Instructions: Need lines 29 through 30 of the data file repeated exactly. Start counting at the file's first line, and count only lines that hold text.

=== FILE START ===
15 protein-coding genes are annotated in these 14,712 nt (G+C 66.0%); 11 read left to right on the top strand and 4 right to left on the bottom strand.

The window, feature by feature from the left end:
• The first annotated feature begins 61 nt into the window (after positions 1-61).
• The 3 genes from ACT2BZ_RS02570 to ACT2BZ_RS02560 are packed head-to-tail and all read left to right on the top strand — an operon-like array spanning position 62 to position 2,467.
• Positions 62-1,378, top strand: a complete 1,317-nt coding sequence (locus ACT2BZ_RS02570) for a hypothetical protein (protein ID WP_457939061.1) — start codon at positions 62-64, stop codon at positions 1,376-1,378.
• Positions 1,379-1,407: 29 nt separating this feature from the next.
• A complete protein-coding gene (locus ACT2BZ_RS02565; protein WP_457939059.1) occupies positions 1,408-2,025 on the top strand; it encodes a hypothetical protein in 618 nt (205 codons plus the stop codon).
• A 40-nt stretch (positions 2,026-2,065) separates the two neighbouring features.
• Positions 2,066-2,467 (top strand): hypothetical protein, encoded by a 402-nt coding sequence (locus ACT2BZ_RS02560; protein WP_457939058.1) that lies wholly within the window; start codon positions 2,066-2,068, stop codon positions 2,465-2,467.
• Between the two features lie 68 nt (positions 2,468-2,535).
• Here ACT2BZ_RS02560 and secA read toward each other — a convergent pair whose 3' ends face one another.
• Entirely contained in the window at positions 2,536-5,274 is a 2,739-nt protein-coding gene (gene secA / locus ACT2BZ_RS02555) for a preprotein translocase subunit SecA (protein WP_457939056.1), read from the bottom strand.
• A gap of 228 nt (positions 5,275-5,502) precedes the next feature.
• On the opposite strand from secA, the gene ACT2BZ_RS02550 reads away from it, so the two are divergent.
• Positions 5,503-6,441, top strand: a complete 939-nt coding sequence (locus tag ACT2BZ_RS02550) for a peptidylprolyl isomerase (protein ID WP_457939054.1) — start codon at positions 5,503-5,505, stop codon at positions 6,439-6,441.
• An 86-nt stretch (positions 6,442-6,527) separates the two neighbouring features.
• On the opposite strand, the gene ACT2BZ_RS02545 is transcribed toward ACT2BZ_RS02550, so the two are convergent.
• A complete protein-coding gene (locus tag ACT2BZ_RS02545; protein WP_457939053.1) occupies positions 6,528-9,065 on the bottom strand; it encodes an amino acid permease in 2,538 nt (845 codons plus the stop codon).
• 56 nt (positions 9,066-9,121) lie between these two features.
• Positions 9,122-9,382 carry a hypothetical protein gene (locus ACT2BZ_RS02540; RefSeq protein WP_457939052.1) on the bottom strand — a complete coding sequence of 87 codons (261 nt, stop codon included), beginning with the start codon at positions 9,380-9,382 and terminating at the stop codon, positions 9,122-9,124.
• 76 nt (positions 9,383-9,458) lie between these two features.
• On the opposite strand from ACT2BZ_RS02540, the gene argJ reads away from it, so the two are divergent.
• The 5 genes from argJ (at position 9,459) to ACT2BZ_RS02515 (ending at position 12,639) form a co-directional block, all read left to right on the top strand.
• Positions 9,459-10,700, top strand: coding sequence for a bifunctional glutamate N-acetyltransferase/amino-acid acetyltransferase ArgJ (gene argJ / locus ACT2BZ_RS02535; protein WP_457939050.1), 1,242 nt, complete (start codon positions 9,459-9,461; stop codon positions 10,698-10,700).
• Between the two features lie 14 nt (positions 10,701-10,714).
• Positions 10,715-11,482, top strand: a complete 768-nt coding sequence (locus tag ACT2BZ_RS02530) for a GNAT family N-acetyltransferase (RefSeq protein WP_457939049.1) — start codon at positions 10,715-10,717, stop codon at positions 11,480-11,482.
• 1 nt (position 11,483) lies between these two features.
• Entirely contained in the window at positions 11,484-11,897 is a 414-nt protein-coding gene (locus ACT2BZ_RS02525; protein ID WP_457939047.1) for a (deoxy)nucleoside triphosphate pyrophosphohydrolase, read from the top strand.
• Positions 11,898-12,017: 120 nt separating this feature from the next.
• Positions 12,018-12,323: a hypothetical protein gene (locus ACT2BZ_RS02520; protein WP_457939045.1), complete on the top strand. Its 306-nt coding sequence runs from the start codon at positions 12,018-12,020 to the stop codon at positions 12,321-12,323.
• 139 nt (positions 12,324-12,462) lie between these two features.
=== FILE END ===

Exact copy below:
• Positions 11,898-12,017: 120 nt separating this feature from the next.
• Positions 12,018-12,323: a hypothetical protein gene (locus ACT2BZ_RS02520; protein WP_457939045.1), complete on the top strand. Its 306-nt coding sequence runs from the start codon at positions 12,018-12,020 to the stop codon at positions 12,321-12,323.